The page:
This is a guide to various terms used in the Manila project, explaining what they mean, who they apply to, and where they matter.
A share is a unit of storage with a protocol, a size, and an access list. Shares are the basic primitive provided by Manila. All shares exist on a backend. Some shares are associated with share_networks and share_servers. The main protocols supported are NFS and CIFS, but other protocols are supported as well.
- Tenants can create, delete, list, get details, snapshot, and modify access for shares.
- Administrators typically don't interact with shares except to debug problems.
- Inside Manila, a share is just a row in a database table.
- Vendors/drivers implement shares using software and/or hardware however they wish.
A snapshot is a point in time copy of a share. Snapshots can only be used to create new shares (containing the snapshotted data). Shares can not be deleted until all associated snapshots are deleted.
- Tenants can create, delete, and list snapshots, and can create new shares from snapshots.
- Administrators typically don't interact with snapshots, except to debug problems.
- Inside Manila, a snapshot is just a row in a database table, linked to a share.
- Vendors/drivers implements snapshots using whatever technology makes sense for their backend.
A share_type is an administrator-defined "type of service", comprised of a tenant visible description, and a list of non-tenant-visible key/value pairs (extra_specs) which the Manila scheduler uses to make scheduling decisions. Every share_type must have the manages_shares_servers=True/False extra_spec.
- Tenants can list share_types and can use them to create new shares.
- Administrators create and delete share_types, and manage the extra_specs that give them meaning inside Manila.
- Inside Manila, share_types are used by the scheduler to make scheduling decisions, and used by drivers to control share creation.
- Vendors/drivers can see the share_type and associated extra_specs when creating new shares, and can configure backend-specific options based on those values.
Extra_specs are the key/value pairs associated with share_types. The valid keys and values are defined by Manila and its drivers. Extra_specs may be qualified (has a colon) or unqualified (has no colon).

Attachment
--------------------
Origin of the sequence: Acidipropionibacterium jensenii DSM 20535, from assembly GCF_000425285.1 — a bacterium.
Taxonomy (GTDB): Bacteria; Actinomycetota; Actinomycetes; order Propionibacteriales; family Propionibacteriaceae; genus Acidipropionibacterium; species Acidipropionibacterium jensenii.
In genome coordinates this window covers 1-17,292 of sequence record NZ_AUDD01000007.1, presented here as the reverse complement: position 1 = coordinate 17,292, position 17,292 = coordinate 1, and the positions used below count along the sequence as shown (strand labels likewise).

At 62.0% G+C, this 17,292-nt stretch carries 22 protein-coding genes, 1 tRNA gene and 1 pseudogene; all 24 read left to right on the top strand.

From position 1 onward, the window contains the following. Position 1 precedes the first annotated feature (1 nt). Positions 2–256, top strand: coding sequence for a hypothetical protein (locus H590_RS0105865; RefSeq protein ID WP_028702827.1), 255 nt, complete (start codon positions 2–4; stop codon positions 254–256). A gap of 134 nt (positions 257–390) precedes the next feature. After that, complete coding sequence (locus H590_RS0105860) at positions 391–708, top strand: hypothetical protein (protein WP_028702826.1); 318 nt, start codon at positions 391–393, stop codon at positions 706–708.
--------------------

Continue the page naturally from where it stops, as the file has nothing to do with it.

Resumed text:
- Tenants never see extra_specs (except manages_shares_servers)
- Administrators manage the extra_specs associated with share_types.
- Inside Manila, the scheduler uses unqualified extra_specs to make scheduling decisions, based on capabilities published by the backends/drivers.
- Vendors/drivers publish capabilities back to the scheduler which match the names of the extra_specs. Qualified extra_specs are only used inside the drivers.
A share_network is a tenant-defined object that informs Manila about the security and network configuration for a group of shares. Share_networks are only relevant for backends that manage share_servers. A share network contains a security_service and network/subnet.
- Tenants create share_networks using security_services and networks/subnets. Tenants specify the share_network when creating new shares, if appropriate.
- Administrators should not care about share_networks.
- Inside Manila, share_networks are associated with share_servers, and used to create share_servers. Every share_server has exactly one share_network, but share_networks can be associated with multiple share_servers.
- Vendors/drivers use the information in the share_network to create share_servers.
A security_service is a set of options that defines a security domain for a particular shared filesystem protocol, such as an Active Directory domain or a Kerberos domain. The security_service contains all of the information necessary for Manila to create a server that joins the given domain.
- Tenants provide the details for the security_service.
- Administrators should not care about security_services.